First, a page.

Often, what universities classify as a “bias incident” is just as ridiculous as what these definitions might suggest. At Skidmore College, for example, one of the bias incidents reported during the 2009–2010 academic year was “penis drawn on white board with the words: ‘the cockness monster was here.’” 42 At the university of georgia, the university police are regularly called to investigate speech pursuant to the bias reporting protocol, including protected expression on whiteboards, and the officers file police reports and make sure that the speech is wiped off. In one such incident, the university of georgia police were summoned after a bulletin board in the Boggs hall dormitory was changed from reading “Welcome to Boggs 3rd Floor” to “Welcome to Boobs 3rd Floor.” 43 Indeed, the university of georgia’s student newspaper, The Red and Black, investigated the reporting of bias incidents on campus and found that most of the reported bias incidents were “references to male and/or female anatomy.” 44 In addition to

34 See E-mail from Marty S. Kern to William Kirwan, May 13, 2010, available at 35 The full texts of William Kirwan’s e-mails are available at 36 Id. 37 See Disciplinary Charges Against William Kirwan, available at 38 “Institute policy on Acceptable use of Electronic Information Resources,” available at (last visited Nov. 28, 2010). 39 “Acceptable E-mail usage,” available at 40 “hate Crimes,” available at (last visited Nov. 28, 2010). 41 “hate Crimes and Bias Incidents,” Northwestern University Student Handbook, available at (last visited Nov. 28, 2010). 42 Skidmore College Bias Incidents, 2009–2010, available at 43 university of georgia police Reports on Acts of Intolerance, available at 44 Jen Ingles, “Speech policy May hinder Rights,” The Red and Black, Oct. 14, 2010, available at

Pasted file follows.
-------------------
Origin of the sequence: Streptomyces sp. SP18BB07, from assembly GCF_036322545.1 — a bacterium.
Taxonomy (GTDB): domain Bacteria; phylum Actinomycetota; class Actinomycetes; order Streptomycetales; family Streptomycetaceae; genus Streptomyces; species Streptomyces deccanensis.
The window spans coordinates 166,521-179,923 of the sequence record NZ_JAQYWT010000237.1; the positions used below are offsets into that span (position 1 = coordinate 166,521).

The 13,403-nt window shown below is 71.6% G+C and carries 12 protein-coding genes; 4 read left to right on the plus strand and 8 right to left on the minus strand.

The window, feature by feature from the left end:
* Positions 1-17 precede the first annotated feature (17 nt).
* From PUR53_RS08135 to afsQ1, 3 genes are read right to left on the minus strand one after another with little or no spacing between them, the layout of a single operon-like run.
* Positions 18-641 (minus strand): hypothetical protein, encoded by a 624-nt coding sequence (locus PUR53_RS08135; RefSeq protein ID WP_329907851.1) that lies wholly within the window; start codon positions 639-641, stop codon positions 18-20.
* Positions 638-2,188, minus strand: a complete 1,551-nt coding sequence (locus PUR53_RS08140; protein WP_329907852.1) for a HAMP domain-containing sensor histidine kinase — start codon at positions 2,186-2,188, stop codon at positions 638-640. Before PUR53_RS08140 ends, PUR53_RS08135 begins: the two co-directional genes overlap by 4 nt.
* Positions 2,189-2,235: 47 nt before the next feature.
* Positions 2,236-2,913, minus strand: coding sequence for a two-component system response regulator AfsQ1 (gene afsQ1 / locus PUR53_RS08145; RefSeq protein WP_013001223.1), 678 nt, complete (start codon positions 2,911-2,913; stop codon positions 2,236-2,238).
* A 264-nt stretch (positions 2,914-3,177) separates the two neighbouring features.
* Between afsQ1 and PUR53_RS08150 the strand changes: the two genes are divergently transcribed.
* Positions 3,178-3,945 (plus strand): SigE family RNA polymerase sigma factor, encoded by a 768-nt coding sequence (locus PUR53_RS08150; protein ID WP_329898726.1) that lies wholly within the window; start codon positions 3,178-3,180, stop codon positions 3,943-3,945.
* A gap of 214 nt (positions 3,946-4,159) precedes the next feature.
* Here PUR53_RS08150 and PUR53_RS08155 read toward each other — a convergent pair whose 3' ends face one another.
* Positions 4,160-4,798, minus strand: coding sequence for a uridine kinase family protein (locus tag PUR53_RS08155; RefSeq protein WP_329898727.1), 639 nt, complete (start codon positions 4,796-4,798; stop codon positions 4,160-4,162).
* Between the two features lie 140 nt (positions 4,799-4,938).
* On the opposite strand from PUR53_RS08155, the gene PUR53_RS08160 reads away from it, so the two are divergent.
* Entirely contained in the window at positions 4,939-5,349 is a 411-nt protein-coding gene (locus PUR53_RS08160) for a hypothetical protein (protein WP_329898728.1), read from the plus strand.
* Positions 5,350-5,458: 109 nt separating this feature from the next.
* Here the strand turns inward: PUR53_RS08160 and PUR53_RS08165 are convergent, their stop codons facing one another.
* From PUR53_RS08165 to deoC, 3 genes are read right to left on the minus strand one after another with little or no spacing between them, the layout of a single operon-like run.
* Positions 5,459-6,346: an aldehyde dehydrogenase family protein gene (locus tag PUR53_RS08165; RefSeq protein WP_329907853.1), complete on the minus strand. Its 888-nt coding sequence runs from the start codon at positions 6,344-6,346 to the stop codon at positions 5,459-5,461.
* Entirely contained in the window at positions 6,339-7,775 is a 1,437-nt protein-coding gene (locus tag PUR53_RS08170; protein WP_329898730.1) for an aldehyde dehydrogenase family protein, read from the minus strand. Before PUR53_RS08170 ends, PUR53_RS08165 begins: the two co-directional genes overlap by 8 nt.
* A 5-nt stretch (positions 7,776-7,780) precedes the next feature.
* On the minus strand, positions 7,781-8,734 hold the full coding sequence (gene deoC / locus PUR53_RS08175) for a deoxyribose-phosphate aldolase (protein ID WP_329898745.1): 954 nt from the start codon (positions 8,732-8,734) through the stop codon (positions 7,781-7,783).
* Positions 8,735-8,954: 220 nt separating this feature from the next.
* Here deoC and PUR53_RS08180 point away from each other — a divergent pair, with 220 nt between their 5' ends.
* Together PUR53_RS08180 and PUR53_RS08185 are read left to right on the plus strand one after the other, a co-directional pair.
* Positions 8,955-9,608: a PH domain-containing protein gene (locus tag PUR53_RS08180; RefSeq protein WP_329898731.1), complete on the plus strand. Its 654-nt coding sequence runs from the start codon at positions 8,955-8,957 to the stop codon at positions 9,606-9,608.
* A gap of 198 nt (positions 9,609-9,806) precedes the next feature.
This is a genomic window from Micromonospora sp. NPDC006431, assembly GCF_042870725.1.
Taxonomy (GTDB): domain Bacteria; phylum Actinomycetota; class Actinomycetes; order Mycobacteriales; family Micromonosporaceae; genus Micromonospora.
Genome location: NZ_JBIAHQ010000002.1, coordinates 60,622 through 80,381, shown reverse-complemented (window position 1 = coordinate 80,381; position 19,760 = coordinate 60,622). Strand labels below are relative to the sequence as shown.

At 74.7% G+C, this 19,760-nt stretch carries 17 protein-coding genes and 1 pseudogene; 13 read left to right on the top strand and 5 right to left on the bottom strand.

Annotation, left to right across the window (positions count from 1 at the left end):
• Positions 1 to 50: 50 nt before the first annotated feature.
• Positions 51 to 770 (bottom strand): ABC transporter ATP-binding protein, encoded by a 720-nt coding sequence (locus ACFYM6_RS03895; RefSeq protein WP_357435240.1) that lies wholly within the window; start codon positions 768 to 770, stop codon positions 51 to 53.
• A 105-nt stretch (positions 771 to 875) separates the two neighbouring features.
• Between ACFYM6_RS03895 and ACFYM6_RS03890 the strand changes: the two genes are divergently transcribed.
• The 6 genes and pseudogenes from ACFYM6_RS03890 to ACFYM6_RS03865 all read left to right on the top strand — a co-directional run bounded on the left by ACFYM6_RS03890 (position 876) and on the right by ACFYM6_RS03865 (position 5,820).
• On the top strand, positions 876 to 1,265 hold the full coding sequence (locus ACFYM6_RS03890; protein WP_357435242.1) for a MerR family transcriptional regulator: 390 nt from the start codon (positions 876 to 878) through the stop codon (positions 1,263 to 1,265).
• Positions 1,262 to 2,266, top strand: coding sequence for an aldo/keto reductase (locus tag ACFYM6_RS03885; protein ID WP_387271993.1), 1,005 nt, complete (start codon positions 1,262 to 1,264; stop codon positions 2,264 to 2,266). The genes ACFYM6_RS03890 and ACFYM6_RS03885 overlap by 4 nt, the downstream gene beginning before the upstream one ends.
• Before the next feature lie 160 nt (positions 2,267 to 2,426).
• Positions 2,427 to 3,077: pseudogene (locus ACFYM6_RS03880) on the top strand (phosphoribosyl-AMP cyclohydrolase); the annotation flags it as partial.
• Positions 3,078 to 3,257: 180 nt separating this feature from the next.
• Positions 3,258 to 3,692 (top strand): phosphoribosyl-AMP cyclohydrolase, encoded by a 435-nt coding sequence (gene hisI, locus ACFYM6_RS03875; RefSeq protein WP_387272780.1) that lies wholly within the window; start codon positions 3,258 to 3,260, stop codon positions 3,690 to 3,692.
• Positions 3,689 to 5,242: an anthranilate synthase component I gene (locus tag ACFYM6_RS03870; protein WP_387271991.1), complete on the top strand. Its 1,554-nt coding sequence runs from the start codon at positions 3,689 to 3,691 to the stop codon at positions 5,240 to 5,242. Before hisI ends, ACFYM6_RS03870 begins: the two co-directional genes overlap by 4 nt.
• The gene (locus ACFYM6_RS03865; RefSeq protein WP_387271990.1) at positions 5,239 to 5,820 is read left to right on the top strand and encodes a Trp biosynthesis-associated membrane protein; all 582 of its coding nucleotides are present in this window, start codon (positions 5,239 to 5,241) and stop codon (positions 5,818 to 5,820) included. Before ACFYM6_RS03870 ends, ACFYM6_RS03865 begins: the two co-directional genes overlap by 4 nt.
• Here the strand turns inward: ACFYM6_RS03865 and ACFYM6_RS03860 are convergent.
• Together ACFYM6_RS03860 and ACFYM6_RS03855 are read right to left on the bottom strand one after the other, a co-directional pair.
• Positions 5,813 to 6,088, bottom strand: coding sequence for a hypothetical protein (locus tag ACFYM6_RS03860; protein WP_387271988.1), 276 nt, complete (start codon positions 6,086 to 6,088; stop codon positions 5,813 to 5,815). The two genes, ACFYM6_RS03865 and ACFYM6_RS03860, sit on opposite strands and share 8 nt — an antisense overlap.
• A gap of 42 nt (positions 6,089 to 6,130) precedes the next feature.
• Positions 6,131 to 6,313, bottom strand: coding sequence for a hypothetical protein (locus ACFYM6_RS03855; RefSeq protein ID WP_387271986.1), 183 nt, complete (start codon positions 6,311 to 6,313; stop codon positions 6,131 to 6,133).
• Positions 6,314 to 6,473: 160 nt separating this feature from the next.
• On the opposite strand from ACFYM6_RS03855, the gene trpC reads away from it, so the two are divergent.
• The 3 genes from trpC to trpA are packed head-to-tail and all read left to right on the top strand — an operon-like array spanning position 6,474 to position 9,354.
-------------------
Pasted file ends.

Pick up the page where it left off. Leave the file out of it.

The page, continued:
the obvious free-speech concerns, those paying hefty tuition bills to these institutions might be concerned that university funds and resources—police resources, no less—are being expended to investigate what amount to little more than juvenile attempts at humor. policies governing Speakers, Demonstrations, and Rallies universities have a right to enact reasonable, narrowly tailored time, place, and manner restrictions that prevent demonstrations and speeches from unduly interfering with the educational process. They may not, however, regulate speakers and demonstrations on the basis of content or viewpoint, nor may they maintain regulations that burden substantially more speech than is necessary to maintain an environment conducive to education. Security Fee policies In recent years, FIRE has seen a number of colleges and universities attempt to discourage the invitation of controversial speakers by levying additional security costs on the sponsoring student organizations. This is a clear violation of the right to free speech: any re-